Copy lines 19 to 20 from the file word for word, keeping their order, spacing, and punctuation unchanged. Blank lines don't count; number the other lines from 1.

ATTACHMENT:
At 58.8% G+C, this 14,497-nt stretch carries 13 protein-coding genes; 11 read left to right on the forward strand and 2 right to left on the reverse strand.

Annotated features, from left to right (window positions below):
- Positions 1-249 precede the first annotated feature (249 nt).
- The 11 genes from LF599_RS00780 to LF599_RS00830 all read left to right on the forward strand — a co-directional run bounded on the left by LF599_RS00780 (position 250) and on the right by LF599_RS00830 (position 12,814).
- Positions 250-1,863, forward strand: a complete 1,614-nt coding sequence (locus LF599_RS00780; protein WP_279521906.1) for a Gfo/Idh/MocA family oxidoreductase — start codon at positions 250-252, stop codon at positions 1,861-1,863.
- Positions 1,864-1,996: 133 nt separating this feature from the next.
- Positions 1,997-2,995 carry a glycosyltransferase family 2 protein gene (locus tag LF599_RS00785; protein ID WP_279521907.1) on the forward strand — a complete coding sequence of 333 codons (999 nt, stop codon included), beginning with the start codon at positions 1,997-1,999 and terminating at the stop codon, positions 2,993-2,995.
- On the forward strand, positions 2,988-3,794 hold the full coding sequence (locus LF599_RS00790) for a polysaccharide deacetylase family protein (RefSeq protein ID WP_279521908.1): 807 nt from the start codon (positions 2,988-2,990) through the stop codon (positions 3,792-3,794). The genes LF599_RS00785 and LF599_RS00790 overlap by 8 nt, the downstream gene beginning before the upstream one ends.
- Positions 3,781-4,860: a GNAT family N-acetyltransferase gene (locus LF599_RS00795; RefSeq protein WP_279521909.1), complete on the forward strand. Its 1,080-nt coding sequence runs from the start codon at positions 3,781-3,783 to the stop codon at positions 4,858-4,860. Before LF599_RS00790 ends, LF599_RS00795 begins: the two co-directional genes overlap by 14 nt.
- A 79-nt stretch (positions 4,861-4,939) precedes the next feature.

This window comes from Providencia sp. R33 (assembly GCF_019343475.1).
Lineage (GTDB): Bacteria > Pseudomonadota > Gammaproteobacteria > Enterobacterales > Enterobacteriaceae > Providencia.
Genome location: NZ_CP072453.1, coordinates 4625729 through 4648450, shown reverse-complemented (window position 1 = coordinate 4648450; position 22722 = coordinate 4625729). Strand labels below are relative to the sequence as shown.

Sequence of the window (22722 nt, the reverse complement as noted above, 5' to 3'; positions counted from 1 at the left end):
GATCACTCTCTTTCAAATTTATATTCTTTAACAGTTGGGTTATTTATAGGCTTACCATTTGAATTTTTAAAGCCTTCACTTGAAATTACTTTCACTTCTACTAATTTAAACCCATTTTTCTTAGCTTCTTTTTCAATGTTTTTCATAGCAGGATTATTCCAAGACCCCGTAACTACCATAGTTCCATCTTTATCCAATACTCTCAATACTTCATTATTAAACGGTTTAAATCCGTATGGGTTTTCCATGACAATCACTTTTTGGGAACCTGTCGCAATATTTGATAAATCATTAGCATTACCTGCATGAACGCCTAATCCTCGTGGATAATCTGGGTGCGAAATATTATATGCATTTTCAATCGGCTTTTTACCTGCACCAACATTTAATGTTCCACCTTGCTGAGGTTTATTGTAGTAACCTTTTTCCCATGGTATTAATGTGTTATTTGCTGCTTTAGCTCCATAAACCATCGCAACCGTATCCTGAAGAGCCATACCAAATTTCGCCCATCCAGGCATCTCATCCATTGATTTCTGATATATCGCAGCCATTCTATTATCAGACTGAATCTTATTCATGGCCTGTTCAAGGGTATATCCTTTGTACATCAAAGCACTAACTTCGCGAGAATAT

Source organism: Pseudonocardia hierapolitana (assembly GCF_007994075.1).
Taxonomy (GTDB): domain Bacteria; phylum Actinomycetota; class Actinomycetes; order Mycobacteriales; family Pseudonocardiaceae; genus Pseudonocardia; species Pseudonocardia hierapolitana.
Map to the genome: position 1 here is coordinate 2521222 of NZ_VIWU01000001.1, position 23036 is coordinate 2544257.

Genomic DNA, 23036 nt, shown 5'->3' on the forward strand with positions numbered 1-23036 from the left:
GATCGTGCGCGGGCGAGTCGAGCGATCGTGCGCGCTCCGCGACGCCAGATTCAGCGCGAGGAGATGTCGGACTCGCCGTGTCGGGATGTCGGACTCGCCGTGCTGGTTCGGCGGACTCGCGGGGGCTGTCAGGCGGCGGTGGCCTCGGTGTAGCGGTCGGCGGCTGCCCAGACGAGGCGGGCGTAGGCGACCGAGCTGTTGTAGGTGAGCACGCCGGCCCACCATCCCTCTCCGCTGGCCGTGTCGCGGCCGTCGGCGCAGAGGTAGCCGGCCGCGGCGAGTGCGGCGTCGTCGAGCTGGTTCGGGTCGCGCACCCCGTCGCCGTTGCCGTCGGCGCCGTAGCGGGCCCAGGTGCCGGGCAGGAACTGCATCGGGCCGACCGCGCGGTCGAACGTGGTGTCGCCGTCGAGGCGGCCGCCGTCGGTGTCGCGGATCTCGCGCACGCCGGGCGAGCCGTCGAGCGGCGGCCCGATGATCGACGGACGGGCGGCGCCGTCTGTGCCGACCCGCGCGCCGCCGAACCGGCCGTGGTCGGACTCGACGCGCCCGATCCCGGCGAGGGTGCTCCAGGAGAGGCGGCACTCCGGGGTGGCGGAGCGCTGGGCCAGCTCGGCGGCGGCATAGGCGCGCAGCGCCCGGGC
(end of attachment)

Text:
Genomic DNA, 23036 nt, shown 5'->3' on the forward strand with positions numbered 1-23036 from the left:
GATCGTGCGCGGGCGAGTCGAGCGATCGTGCGCGCTCCGCGACGCCAGATTCAGCGCGAGGAGATGTCGGACTCGCCGTGTCGGGATGTCGGACTCGCCGTGCTGGTTCGGCGGACTCGCGGGGGCTGTCAGGCGGCGGTGGCCTCGGTGTAGCGGTCGGCGGCTGCCCAGACGAGGCGGGCGTAGGCGACCGAGCTGTTGTAGGTGAGCACGCCGGCCCACCATCCCTCTCCGCTGGCCGTGTCGCGGCCGTCGGCGCAGAGGTAGCCGGCCGCGGCGAGTGCGGCGTCGTCGAGCTGGTTCGGGTCGCGCACCCCGTCGCCGTTGCCGTCGGCGCCGTAGCGGGCCCAGGTGCCGGGCAGGAACTGCATCGGGCCGACCGCGCGGTCGAACGTGGTGTCGCCGTCGAGGCGGCCGCCGTCGGTGTCGCGGATCTCGCGCACGCCGGGCGAGCCGTCGAGCGGCGGCCCGATGATCGACGGACGGGCGGCGCCGTCTGTGCCGACCCGCGCGCCGCCGAACCGGCCGTGGTCGGACTCGACGCGCCCGATCCCGGCGAGGGTGCTCCAGGAGAGGCGGCACTCCGGGGTGGCGGAGCGCTGGGCCAGCTCGGCGGCGGCATAGGCGCGCAGCGCCCGGGC